Spoilers, Spoilers, Spoilers. If you have not finished the single player portion of Portal 2 do not read any further. If you have, you may pass. Also check out Giantbomb’s Portal 2 spoiler interview with Valve’s Erik Wolpaw, Jay Pinkerton, and Chet Faliszek. It’s great.
I ran into a problem with Portal 2 around chapter 7 of the game. I didn’t want to solve the puzzles anymore.
The whole game up until that point had been one long training session, and it continued in Chapter 7. I think it was this puzzle, the second propulsion gel puzzle that really stalled the game for me. The puzzle itself is very elaborate, many platforms need to be configured properly with the correct gel in order for you to gracefully reach the exit. But that is the problem, understanding how to properly configure the platforms was easy. There was no moment of “Well how am I going to do this?” I had very few moments where I was completely stumped in the game or felt really good once a puzzle was solved.
What heightened the onset of disappointment with the puzzles was the fact that the dialog and story in Portal 2 are amazing. The entry and exit locations to each puzzle are the best sections of the game. It must have been the hunger to see the rest of the story that eventually led me to despise having to traverse another puzzle.
Then I thought, I’ve felt this way before in a game. I feel as though the monotony of the game’s mechanics got in the way of progressing through the game’s story, a story I am both invested in and determined to see the end. Where have I felt that before? Oh, point-and-click adventure games.
I’ve played numerous point-n-click adventure games where the trial and error puzzle solving aspect of the game put a major damper on my progression and thus halted the storyline. Portal 2 was a little different, the puzzles acted more like a Rube Goldberg machines that I had to setup properly before continuing but all the pieces were there for me to place. Not much trial and error involved but I felt the same as in the adventure games. “Just let me see the rest of the story,” I said.
Though the notion that Portal 2 as a point-and-click adventure game is intriguing. Many people call Portal an anti-FPS or at least an alternative FPS given that a player shoots from a first-person perspective but does not seek to kill anything with the shooting. Portal is given the genres of Action, Puzzle, and Platform on Giant Bomb while Portal 2 is given Action-Adventure and Puzzle. In comparison, The Secret of Monkey Island, a notable point-and-click adventure game, is only marked with the Adventure genre. However, there is a mix up, Portal 2 doesn’t really have a lot of “Action” and The Secret of Monkey Island certainly has a lot of “Puzzle.”
When the connection came to mind that Portal 2 was more similar to say a game like The Secret of Monkey Island than Left 4 Dead, I remembered an article by Clara Fernández-Vara which goes into greater detail about the point-and-click adventure genre (in fact she wrote a whole dissertation about adventure games so I think she is a good source to tap). Taking her analysis of The Secret of Monkey Island it is very easy to swap that game out with Portal 2. Below are some quotes from Clare’s article with added analysis of how they apply to Portal 2.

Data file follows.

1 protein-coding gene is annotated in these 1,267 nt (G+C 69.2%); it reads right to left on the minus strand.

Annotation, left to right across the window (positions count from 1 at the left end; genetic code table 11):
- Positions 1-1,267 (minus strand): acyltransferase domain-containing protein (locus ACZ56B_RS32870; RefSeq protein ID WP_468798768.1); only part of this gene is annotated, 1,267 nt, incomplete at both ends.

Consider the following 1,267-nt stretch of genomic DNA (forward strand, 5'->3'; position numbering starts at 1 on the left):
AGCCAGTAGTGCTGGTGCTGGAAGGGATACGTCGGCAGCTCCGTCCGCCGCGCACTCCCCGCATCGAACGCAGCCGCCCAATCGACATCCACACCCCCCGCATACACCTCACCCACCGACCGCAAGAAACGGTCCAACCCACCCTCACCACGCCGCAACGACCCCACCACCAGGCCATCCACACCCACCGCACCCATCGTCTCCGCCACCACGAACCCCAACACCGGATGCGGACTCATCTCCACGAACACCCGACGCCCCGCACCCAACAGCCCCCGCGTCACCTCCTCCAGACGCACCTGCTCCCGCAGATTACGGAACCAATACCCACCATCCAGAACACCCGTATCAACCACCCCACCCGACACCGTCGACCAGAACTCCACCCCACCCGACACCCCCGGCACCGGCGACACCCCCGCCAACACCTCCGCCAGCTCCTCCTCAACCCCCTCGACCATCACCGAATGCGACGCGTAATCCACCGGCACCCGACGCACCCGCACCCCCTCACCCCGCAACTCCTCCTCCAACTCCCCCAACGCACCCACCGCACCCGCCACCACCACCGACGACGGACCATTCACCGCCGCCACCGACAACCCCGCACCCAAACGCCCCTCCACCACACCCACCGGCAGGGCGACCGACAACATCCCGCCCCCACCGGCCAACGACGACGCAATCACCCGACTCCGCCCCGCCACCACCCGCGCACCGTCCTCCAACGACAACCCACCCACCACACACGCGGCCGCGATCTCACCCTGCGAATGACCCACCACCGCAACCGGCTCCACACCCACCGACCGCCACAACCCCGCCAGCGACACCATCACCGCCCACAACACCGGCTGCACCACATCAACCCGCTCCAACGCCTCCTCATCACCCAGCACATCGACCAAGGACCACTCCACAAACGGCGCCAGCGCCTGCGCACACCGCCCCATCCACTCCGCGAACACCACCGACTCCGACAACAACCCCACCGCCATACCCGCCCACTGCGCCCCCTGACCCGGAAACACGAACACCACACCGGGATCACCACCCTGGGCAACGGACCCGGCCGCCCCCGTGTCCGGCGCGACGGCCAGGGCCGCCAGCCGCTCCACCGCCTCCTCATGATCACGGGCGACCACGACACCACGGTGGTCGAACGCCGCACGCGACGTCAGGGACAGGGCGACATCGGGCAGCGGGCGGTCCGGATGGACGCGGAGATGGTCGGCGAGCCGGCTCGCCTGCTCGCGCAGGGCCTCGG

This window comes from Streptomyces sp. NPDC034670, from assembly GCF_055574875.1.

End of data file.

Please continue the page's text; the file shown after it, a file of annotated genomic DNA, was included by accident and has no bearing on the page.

Defining Features of Point-and-Click Adventures
“Adventure games are story-driven, meaning that the gameplay is practically inextricable from the story. The gameplay is based on puzzle-solving, which means that solving puzzles makes the story unfold.”
This is exactly how Portal 2 to setup, you must solve puzzles to progress through the story. Puzzles which are intricately linked with the overall story of a rogue science corporation and the strange robots and inventions that it produced.
“Another defining feature [of adventure games] is that there is always a player character, who acts as a surrogate of the player in the gameworld.”
Ever since the first Portal players know they are playing as Chell. Players are immediately confronted with the avatar of Chell in the opening room of Portal, orienting them to the fact that portals are connected spatially. Portal 2 is no different, though it takes longer for the player to have the ability to see Chell as their avatar.
“The player commands the player character using commands to navigate the space or affect the gameworld, usually following (explicitly or implicitly) a verb + object interaction pattern (e.g. “open door” of “walk to archway”).”
Portal 1 and 2 are very good at providing verb+object interactions. Button Press+Cube = Open Door. Drench in Repulsion Gel+Turret= Bouncy Turret. Walk+Portals = Breaking of Space-Time Continuum. It should also be noted that this is a different approach to adventure style FPS games when compared to a game like Fallout 3. Games like Fallout 3, Mass Effect or KotOR resemble a lot of point-and-click adventure games because of their dialog trees. Dialog does act like a type of puzzle in these games where players need to negotiate or otherwise unlock proper dialog options in order to find new ways to complete quests or find hidden content. They however do not emphasize the verb+object interaction in the worlds and instead focus on combat as the main world interaction (outside of dialog).
“One of the great things about adventure games is that they can be played by more than one person, with (almost) no struggle about who has the controls, or having to design a multiplayer feature, special user interfaces or including additional controllers. The frequent absence of time-dependent actions and events makes it easier for two, or even three players to sit down and play together in front of the computer.”
A lot of Portal 2’s gameplay is not time dependent at all. You can solve pretty much every puzzle at your leisure. So it is not hard to imagine a few people somewhere sitting around a computer or console and helping the main player solve Portal 2’s puzzles.
Objects and Abilities
“It was the basic object-hoarding that we had learned in other [adventure games], you take whatever is available for pick up because that means it will be useful later on.”